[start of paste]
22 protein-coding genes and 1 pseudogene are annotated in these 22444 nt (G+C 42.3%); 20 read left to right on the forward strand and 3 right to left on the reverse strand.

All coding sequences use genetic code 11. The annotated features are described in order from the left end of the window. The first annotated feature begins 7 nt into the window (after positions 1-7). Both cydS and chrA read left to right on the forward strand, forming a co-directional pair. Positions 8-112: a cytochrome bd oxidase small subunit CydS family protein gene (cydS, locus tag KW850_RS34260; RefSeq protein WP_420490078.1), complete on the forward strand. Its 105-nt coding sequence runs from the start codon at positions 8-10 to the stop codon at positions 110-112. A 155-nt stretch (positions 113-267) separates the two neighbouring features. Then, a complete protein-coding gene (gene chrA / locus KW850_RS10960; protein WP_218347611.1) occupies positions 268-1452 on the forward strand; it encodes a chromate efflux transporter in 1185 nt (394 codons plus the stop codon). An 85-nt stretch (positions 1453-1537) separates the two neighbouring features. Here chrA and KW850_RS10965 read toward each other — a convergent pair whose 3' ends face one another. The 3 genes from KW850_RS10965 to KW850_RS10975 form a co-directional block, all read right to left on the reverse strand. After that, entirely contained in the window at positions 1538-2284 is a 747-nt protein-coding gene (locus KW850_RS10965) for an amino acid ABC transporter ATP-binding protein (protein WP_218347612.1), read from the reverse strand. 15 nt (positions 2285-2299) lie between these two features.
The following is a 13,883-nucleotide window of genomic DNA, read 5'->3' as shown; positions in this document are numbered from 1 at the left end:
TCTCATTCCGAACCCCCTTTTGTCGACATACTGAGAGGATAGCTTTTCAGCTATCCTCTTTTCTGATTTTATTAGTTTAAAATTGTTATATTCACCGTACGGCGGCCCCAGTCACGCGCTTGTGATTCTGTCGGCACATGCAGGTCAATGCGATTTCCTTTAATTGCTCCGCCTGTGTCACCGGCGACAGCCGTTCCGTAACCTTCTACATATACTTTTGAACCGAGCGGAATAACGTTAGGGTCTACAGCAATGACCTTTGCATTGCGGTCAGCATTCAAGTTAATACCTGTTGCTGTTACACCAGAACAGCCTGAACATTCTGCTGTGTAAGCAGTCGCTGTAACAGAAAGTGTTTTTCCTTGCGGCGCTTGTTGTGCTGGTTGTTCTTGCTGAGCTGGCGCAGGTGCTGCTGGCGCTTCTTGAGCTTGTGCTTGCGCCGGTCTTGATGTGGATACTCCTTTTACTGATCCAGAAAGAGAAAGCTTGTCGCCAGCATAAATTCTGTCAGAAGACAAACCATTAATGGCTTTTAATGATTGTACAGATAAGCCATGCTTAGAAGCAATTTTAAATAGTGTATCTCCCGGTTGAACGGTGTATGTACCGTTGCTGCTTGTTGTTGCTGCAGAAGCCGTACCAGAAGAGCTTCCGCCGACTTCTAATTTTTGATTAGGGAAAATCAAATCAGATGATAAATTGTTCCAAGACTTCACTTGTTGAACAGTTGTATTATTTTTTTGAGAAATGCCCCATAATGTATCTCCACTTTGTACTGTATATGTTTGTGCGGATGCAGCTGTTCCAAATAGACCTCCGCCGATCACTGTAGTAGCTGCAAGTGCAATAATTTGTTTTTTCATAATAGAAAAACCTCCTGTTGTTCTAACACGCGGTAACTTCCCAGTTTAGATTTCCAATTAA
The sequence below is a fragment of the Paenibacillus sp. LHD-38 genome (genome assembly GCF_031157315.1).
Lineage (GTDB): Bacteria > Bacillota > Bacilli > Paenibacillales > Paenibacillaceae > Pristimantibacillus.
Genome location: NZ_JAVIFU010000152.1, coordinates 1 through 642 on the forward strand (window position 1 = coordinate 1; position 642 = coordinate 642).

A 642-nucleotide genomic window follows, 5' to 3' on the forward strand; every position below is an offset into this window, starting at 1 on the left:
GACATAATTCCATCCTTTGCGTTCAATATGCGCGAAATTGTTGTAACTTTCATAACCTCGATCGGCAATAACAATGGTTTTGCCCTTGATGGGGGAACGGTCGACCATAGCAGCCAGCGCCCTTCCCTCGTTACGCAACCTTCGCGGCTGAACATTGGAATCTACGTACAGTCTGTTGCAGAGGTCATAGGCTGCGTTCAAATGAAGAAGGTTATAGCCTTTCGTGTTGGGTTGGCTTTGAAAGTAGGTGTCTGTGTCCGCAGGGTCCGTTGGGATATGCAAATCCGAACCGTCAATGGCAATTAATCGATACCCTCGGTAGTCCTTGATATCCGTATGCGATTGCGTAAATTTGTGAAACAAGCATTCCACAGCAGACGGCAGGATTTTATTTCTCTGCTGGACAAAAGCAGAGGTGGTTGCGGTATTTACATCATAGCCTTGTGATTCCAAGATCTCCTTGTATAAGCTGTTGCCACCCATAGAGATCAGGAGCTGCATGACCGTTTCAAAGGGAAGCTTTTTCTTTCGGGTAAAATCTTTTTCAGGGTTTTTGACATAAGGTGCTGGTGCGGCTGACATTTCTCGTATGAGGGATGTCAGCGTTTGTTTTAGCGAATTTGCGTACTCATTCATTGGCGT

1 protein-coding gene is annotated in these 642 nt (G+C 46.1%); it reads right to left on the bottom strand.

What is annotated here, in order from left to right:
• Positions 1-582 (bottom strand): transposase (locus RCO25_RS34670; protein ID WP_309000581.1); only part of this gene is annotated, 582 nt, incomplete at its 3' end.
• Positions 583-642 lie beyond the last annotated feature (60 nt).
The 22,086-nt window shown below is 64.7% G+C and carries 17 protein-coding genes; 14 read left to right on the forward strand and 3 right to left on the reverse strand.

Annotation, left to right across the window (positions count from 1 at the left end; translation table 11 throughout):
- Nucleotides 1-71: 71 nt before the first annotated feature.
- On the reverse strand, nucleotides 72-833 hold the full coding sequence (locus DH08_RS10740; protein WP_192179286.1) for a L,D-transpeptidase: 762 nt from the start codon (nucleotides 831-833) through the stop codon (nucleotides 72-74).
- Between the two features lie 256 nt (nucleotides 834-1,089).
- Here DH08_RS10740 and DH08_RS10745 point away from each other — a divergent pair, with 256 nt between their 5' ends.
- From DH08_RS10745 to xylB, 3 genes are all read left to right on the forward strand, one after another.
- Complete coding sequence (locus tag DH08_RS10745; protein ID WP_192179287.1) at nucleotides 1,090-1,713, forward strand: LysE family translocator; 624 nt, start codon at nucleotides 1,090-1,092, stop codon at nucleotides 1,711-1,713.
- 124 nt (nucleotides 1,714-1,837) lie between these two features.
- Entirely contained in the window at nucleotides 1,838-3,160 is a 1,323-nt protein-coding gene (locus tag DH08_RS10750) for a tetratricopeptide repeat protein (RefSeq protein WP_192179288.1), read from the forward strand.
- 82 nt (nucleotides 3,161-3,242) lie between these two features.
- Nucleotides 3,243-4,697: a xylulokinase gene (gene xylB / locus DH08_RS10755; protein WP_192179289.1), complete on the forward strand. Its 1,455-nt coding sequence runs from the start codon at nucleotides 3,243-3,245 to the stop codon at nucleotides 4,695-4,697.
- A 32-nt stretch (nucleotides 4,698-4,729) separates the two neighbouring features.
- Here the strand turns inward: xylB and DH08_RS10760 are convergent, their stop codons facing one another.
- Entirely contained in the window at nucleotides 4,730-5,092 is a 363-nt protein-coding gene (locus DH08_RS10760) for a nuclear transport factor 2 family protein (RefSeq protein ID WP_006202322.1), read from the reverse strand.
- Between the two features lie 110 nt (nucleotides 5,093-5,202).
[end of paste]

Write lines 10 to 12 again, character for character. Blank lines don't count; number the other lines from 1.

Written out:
1 protein-coding gene is annotated in these 642 nt (G+C 46.1%); it reads right to left on the bottom strand.

What is annotated here, in order from left to right:
• Positions 1-582 (bottom strand): transposase (locus RCO25_RS34670; protein ID WP_309000581.1); only part of this gene is annotated, 582 nt, incomplete at its 3' end.